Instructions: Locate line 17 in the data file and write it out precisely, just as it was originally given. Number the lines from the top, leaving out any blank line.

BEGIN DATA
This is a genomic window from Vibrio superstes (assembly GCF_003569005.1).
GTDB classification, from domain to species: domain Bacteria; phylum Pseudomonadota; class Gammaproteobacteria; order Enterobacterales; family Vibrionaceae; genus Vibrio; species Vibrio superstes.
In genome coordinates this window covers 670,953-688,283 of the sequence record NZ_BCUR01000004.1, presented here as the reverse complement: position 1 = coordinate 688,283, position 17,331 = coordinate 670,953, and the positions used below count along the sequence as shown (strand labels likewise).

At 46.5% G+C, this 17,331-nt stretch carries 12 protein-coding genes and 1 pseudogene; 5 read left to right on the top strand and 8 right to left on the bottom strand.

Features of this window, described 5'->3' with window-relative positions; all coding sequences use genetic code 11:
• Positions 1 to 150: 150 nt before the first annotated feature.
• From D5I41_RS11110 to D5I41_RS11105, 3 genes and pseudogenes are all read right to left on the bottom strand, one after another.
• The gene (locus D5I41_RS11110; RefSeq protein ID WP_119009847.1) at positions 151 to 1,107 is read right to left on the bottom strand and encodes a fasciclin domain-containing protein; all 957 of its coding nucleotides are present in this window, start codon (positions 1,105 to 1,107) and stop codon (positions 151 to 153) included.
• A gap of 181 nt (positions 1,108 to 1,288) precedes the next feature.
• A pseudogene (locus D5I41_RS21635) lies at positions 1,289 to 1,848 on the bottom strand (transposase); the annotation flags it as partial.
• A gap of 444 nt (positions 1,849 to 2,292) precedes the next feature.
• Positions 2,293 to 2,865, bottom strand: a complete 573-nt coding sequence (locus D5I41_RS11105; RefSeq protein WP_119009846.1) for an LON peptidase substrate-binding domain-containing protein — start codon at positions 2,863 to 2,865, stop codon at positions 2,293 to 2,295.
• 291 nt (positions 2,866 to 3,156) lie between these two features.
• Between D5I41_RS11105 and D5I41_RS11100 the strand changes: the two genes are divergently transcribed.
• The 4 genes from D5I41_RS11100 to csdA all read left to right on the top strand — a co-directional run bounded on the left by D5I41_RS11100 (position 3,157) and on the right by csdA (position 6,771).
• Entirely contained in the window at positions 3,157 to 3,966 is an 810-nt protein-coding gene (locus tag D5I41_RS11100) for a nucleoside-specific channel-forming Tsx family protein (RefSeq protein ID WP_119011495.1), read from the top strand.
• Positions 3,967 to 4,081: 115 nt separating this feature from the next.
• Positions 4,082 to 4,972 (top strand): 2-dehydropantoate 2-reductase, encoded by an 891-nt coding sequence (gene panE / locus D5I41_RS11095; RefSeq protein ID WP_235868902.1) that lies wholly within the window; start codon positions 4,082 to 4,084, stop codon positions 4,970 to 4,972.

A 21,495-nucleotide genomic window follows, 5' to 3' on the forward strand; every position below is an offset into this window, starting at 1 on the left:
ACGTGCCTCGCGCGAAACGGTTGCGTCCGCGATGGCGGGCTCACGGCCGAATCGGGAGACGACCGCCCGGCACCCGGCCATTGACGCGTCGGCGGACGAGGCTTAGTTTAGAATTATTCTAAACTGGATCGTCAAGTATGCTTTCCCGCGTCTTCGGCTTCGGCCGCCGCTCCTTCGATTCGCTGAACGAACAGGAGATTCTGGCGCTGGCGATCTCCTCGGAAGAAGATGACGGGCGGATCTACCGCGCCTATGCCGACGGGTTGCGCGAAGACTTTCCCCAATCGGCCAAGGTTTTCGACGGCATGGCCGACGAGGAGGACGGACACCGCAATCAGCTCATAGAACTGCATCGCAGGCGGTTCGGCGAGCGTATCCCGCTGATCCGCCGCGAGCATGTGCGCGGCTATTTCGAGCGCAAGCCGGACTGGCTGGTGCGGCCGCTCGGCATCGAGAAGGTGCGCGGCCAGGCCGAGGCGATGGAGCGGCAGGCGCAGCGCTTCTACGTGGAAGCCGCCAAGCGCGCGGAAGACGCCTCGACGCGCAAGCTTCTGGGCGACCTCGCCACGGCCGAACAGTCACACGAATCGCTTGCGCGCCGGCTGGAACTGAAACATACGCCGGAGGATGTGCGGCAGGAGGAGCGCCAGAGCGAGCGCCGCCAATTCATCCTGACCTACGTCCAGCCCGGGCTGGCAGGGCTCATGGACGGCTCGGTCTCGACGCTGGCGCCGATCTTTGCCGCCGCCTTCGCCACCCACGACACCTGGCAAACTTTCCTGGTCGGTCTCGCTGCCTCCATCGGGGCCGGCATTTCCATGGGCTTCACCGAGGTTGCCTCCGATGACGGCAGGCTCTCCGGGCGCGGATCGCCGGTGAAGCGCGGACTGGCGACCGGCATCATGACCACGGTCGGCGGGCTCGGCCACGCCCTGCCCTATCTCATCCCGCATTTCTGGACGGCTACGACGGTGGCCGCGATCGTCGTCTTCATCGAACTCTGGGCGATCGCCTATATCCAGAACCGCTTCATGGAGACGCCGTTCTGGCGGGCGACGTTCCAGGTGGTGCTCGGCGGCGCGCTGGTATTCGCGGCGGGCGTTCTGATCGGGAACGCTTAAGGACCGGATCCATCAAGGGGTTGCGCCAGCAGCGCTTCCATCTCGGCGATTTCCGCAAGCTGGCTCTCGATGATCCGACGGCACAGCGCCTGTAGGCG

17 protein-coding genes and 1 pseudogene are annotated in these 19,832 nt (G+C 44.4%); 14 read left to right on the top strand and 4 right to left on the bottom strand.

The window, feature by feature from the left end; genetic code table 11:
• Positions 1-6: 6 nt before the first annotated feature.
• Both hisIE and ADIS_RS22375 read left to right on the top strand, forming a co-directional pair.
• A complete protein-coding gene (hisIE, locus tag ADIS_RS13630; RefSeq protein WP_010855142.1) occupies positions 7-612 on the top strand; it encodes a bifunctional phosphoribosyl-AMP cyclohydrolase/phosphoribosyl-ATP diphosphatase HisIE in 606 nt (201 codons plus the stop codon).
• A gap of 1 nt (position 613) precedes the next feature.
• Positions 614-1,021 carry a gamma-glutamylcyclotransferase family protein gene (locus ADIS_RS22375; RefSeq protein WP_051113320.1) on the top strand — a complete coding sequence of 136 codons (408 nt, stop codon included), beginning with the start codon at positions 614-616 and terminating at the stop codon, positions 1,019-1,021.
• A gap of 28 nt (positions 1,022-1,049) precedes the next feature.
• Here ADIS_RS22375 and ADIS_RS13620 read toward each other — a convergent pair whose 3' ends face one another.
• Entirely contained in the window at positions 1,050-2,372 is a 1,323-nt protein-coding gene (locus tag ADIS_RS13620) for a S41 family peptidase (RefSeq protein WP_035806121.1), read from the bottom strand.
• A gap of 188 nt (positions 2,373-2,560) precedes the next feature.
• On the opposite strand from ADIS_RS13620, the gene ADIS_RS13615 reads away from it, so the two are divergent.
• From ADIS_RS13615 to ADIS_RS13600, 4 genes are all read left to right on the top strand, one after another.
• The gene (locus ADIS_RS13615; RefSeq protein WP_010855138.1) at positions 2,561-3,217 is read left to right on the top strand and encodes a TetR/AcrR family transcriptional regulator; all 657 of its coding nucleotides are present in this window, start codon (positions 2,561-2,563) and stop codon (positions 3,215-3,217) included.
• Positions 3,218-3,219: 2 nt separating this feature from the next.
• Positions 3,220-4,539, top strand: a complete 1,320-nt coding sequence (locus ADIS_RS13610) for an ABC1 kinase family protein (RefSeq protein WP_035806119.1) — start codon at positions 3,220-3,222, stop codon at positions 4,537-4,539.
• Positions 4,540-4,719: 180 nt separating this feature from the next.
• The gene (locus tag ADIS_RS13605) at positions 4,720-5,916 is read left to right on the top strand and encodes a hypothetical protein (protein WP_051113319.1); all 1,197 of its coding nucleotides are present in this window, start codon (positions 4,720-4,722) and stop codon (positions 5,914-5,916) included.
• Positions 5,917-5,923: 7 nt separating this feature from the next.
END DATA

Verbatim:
• Positions 3,967 to 4,081: 115 nt separating this feature from the next.